LEARNINGUp Your Reading Game

Want to read more? Try what serial entrepreneur and business author James Altucher does and read about 30 pages of five books each day. Given the average American reads about 250 words a minute, or about a page a minute, that’s two-and-a-half hours. Don’t have that much time? How about 25 pages of three books? That’s little more time than it takes to watch an episode of The Real Housewives Of New Jersey.

PRODUCTIVITYHome Is Where The Creativity Is

Here’s a neat rule to get the most out of your work day (for people in a position to pull it off, meaning business owners): Do creative work at home and boring work, where you may need some compulsion, at the office. According to a report in the Wall Street Journal, researchers found that when it came to creative tasks, people were 11 percent to 20 percent more productive outside the lab. For rote and repetitive tasks, however, they were 6 to 10 percent less productive when not in a formal work environment.

SALESIs That So?

In The Patterson Principles Of Selling, Jeffrey Gitomer suggests training yourself to be a better listener by asking a question at the end of your customers’ statements. If you make your own statement, it’s possible you are interrupting. But if you ask a question, you almost have to wait until they’re finished speaking.

SERVICEDon’t Band-Aid A Gunshot Wound

When it comes to repairs, it often pays to look beyond the customer’s specific request, says Bruce Goodheart of Goodheart’s Jewelry in Overland, KS. “Don’t fix one prong when there are 20 other prongs you need to re-tip. You don’t need the headache, and it will show how professional you are. You have a reputation to uphold, and you can’t put a Band-Aid on a gunshot wound.”

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Learning to Love PITA Customers and More Tips for June

When starting out, go bold and quirky (just not weird), and the secret to a perfect break.

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CUSTOMER SERVICEEmbrace the Pain

In his most recent letter to Amazon’s shareholders, CEO Jeff Bezos said one thing he loved about customers is that they are “divinely discontent”. Their expectations only ever “go up,” he said. Eileen Eichhorn, owner of Eichhorn Jewelry in Decatur, IN, said decades working in her family store has taught her something similar about demanding customers: they make excellent references. “Pain-in-the-ass customers send us the best customers.”

STRATEGYBegin With Bold

When trying a new business venture (or even prototyping a new jewelry line), always try the wackier, quirkier stuff first, says Jason Fried, founder and CEO of Basecamp and author of the business bestseller Getting Real. “The deeper you get into a project, the more conservative it tends to get. Stranger ideas are more at home earlier in the process,” he recently wrote on his Twitter feed.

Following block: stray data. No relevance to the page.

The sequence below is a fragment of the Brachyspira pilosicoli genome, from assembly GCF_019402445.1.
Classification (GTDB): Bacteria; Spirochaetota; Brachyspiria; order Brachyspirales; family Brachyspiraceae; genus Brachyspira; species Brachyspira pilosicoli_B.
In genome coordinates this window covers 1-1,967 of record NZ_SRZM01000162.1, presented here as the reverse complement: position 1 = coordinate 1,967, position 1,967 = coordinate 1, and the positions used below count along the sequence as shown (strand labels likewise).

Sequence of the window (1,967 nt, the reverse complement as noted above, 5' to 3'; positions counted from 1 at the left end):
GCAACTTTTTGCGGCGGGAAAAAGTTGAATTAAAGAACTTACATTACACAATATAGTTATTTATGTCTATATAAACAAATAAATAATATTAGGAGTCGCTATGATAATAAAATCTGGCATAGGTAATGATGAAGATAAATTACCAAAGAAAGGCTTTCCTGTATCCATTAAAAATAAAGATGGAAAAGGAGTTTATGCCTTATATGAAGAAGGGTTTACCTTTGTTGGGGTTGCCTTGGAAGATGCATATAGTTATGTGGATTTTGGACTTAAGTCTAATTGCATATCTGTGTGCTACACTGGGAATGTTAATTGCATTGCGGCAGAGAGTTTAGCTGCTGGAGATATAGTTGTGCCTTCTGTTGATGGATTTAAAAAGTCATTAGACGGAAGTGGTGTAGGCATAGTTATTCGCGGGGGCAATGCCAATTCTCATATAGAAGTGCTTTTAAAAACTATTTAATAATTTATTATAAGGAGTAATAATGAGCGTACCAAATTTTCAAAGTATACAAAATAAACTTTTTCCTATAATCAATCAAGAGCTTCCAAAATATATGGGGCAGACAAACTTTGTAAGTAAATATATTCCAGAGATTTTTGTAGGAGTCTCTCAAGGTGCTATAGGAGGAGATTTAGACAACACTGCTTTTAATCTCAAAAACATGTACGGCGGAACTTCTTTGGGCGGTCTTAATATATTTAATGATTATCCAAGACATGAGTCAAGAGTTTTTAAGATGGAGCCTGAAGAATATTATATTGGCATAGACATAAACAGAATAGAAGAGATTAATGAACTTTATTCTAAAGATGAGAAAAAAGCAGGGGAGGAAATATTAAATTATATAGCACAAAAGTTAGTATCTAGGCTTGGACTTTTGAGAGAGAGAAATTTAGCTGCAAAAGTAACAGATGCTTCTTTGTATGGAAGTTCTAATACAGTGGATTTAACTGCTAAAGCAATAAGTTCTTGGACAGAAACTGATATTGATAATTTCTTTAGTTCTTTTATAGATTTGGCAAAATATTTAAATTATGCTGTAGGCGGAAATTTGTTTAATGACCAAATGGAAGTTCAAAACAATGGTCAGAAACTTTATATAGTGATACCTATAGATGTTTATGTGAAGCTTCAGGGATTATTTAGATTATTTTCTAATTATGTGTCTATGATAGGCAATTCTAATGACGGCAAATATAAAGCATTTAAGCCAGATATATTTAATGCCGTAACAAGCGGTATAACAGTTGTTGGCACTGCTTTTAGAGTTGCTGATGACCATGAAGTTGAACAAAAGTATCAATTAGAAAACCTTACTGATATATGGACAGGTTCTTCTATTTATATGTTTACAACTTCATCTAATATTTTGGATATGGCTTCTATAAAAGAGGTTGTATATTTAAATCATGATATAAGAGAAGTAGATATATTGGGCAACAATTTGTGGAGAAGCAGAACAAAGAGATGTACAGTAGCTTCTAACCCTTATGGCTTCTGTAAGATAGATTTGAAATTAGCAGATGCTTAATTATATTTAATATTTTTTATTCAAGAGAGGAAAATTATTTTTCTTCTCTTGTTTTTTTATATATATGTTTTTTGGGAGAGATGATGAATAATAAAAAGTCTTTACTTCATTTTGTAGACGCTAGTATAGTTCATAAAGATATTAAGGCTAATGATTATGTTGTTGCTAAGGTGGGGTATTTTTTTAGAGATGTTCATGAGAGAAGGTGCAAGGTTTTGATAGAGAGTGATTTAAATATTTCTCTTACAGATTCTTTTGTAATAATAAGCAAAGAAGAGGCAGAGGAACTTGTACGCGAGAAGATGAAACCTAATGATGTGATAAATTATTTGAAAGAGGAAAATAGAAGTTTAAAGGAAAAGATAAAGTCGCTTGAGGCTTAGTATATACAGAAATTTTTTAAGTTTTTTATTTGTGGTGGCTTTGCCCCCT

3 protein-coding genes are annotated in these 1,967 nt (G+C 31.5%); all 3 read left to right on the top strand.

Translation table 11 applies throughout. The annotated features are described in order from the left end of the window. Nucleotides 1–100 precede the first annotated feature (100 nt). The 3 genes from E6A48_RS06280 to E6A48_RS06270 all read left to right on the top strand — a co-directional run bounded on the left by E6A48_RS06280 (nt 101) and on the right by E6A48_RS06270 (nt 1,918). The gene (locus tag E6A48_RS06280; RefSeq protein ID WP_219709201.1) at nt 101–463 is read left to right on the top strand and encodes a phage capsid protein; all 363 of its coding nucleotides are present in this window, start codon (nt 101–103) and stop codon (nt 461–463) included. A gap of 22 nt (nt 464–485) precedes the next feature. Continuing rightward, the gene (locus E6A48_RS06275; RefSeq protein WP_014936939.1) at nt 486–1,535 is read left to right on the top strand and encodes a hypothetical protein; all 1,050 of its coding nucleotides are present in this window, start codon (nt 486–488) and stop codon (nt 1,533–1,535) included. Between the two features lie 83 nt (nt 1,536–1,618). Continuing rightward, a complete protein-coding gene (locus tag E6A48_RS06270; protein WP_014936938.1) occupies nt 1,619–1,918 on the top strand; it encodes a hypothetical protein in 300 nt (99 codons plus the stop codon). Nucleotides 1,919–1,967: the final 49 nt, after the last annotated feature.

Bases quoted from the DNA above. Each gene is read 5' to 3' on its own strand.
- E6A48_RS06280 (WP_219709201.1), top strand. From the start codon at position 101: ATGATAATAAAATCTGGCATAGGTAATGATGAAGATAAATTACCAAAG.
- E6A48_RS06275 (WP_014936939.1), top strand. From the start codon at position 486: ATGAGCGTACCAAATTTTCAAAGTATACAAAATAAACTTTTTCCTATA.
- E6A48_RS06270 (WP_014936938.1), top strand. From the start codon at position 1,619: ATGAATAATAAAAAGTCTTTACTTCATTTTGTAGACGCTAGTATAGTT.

EVENTSBirthday Gifts Welcome

What month was your company born? Throw a birthday party and ask your customers to bring “gifts” of testimonials that you can use in your marketing. Including such third-party recommendations on your website and in your ads is one of the best ways around to convince others that your store is, indeed, the best place to shop, says Entrepreneur magazine’s Idea Site For Business.

HUMAN RESOURCESDivine Your Own Dress

Siegel’s Jewelry in Paso Robles, CA has solved its dress code issues by simply leaving it up to the staff. It’s part of a bigger strategy to emphasize the employees’ individual talents and unique tastes. “We think it is better for them to be different from one another and create a balanced set of skills and talents, than to all offer the same things,” says owner Ken Siegel. “Employees are happiest when they can be themselves and are encouraged to develop their own self in a safe and happy environment.”

STORE EXTERIORThe Big Picture

First thing to do before slapping a mural on the side of your building? See if the government will pick up part of the bill. Joe Declet of Fins and Skins in Pinellas Park, FL, got tired of telling new customers to look for the “ugly orange building,” so when his lease came up for renewal, he negotiated the right to add the mural. Working with a local artist, he now has a 30- by 50-foot mural depicting a coral reef — and the city offset his expense with a $1,500 grant as part of a beautification program.

MANAGEMENTBreaking Breaks

The most important thing to understand about breaks is that they are not a deviation from performance; they are part of performance, says Dan Pink in his latest business best seller, When: The Scientific Secrets Of Perfect Timing. “And the most restorative breaks are social rather than solo, outside not inside, moving instead of stationary, and fully detached rather than semi-detached.”